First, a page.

For the last few years in the Sierra Foothills of California, I’ve been part of a vineyard co-op. One of our friends bought a house that already had a vineyard planted on it, and not knowing what to do with it, enlisted his friends to come and do his yard work for him, with the promise of a share in the fruit. As I have been anticipating this season of Lent, I have been reflecting on what I learned working the vineyard and my spiritual life. In John 15, Jesus likens us to being branches on a vine. And in doing so, he evokes powerful imagery about what it looks like to abide him.

There are three things that I want to highlight that I think connects this passage the season of Lent. First, our transformation in Christ is God’s doing, but he invites us to participate. Second, pruning means cutting things out, but only for the purpose of sending energy and focus elsewhere. Finally, pruning works powerfully in specific seasons.

Growth is God’s work.  

We can’t make ourselves grow — transformation is God’s work. Just like we can’t make grapes grow on the vine, we can’t make the rain fall, and we can’t control the weather. Transformation requires a relinquishment of control and trust in One who is greater.

Because of this reality, we often see ourselves as innocent bystanders in our transformation process, and yet much of scripture point out that we have a significant role.  Jesus tells us to abide in Him in John 15. Romans 12 tells us to be transformed; though the work of transforming is God’s work, the renewing of our minds is our work. In 2 Corinthians 3:17-18, transformation is the work of the Holy Spirit, but our invitation is to behold Christ, or fix our eyes on him.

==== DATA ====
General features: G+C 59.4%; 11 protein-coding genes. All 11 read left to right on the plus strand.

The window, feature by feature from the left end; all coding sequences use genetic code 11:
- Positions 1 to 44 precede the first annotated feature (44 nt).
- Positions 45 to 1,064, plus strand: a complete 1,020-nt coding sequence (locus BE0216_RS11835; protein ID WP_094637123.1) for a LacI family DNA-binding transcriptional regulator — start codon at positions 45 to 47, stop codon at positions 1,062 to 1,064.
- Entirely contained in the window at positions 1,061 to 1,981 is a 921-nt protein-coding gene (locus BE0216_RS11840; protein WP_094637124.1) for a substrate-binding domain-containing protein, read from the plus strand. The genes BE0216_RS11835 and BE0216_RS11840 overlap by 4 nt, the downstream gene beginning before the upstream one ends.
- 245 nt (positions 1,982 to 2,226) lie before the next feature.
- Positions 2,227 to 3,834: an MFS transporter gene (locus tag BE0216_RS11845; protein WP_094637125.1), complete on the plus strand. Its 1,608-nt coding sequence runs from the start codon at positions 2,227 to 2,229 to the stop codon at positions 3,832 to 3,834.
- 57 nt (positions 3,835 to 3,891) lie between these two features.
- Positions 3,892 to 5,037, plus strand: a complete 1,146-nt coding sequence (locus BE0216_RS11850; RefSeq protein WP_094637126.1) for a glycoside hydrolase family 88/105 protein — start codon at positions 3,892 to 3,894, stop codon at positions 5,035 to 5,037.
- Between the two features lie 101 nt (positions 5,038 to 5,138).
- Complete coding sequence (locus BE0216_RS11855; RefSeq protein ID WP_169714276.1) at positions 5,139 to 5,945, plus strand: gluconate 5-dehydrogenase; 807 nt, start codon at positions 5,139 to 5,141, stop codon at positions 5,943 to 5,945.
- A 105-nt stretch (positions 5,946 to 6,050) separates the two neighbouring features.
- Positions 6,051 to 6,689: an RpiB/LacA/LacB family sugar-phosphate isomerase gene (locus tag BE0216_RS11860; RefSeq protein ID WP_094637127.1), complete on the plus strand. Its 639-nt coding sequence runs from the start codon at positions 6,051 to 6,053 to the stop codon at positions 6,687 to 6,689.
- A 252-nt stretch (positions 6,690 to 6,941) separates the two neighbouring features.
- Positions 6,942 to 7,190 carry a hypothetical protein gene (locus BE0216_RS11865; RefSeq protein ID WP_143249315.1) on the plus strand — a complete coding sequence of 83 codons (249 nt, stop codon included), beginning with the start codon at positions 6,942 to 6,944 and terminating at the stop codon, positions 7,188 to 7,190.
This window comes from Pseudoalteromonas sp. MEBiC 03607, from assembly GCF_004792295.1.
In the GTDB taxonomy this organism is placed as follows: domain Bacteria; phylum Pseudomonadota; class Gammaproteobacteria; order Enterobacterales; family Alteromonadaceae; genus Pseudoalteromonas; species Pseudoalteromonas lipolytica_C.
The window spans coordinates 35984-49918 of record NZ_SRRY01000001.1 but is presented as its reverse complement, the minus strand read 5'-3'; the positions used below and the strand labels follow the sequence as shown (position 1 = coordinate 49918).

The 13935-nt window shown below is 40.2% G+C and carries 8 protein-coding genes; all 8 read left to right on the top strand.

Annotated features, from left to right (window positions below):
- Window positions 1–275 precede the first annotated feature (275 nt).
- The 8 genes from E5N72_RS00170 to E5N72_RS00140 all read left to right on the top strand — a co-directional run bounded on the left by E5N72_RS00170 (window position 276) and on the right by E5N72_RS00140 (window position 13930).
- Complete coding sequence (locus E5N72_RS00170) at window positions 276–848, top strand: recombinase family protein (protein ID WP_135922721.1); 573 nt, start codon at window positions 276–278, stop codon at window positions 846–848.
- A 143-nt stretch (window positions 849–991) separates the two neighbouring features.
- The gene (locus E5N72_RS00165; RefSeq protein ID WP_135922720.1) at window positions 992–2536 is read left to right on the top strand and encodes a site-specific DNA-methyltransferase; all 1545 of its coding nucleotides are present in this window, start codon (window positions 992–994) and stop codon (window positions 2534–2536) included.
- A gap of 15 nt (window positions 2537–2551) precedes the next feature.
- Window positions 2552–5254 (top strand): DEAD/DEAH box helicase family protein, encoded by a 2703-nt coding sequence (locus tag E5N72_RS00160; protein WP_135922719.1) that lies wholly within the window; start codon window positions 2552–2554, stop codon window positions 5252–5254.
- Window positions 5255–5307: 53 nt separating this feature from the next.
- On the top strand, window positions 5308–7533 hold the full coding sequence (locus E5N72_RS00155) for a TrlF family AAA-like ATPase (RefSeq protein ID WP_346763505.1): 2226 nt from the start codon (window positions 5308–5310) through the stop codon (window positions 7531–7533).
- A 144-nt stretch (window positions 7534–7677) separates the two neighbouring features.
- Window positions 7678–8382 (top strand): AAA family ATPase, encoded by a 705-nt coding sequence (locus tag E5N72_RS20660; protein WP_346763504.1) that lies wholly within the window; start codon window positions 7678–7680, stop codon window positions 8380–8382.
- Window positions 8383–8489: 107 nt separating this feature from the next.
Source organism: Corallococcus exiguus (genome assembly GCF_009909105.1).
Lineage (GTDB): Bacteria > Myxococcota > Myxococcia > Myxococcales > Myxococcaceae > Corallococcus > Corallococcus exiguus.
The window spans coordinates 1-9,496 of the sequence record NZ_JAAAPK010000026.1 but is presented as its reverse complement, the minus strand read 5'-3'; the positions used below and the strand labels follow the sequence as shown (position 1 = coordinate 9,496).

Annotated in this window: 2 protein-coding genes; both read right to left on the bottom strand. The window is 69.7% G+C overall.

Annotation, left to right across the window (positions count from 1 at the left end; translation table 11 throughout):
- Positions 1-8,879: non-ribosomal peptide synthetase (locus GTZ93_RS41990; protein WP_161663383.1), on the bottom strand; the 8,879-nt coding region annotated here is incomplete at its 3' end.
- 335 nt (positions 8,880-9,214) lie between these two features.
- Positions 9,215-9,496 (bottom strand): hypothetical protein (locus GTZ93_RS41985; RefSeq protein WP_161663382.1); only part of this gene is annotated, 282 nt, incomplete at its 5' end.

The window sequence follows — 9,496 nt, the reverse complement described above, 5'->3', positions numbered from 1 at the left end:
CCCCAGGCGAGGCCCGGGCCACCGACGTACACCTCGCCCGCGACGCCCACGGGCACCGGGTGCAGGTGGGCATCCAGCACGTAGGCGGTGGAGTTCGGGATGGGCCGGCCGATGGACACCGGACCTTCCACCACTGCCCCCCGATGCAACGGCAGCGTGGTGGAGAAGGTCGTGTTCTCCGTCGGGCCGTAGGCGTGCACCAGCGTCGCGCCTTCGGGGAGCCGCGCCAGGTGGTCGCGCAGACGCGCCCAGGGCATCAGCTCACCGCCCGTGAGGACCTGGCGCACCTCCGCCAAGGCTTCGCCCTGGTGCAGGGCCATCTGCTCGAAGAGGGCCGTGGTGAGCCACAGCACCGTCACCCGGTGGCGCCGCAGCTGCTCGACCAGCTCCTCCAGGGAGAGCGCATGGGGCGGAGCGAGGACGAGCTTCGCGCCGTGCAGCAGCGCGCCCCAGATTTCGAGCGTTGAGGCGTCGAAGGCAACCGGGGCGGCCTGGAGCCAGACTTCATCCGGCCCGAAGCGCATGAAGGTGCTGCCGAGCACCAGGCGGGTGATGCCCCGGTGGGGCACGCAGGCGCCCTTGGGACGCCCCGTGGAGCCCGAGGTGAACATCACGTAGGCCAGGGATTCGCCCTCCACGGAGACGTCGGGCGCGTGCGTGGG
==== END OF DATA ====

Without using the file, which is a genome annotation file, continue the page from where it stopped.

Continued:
In the vineyard, we can’t force the grapes grow, no matter how hard we labor and toil. It is beyond our power to produce them. But we have a massively important role: we have to prune and thin the vines. We have to spray to keep mold from growing, and tie on bird tape so the grapes don’t get eaten by birds. We can’t make the sun shine, but we can pull the extra leaves off so that the sun’s rays can reach the grapes directly.

Spiritual writers for centuries have been constantly trying figure out where God’s work ends and ours begins.  I received an email from a friend last week that said, “Especially intriguing is the mystery of how God is the one who initiates, and we cooperate with it all.” Joanne Jung highlights this partnership between us and God in the work of transformation in our lives. She says “It was clear to the Puritan divines that in order to live the Christian life- beginning with the pre-conversion, then growing in spiritual maturity while having an impact on one’s community- the means were essential. The saint was to guard against depending on the means without God, and on God without the means.”

Just like a vineyard, growth, health and fruit is ultimately a work of God, but he invites us to participate and create conditions for the life of Christ to thrive in our lives. We can participate in the means, such as spiritual practices, to cooperate with the work of the Holy Spirit. Lent is a means that can help to cultivate those conditions.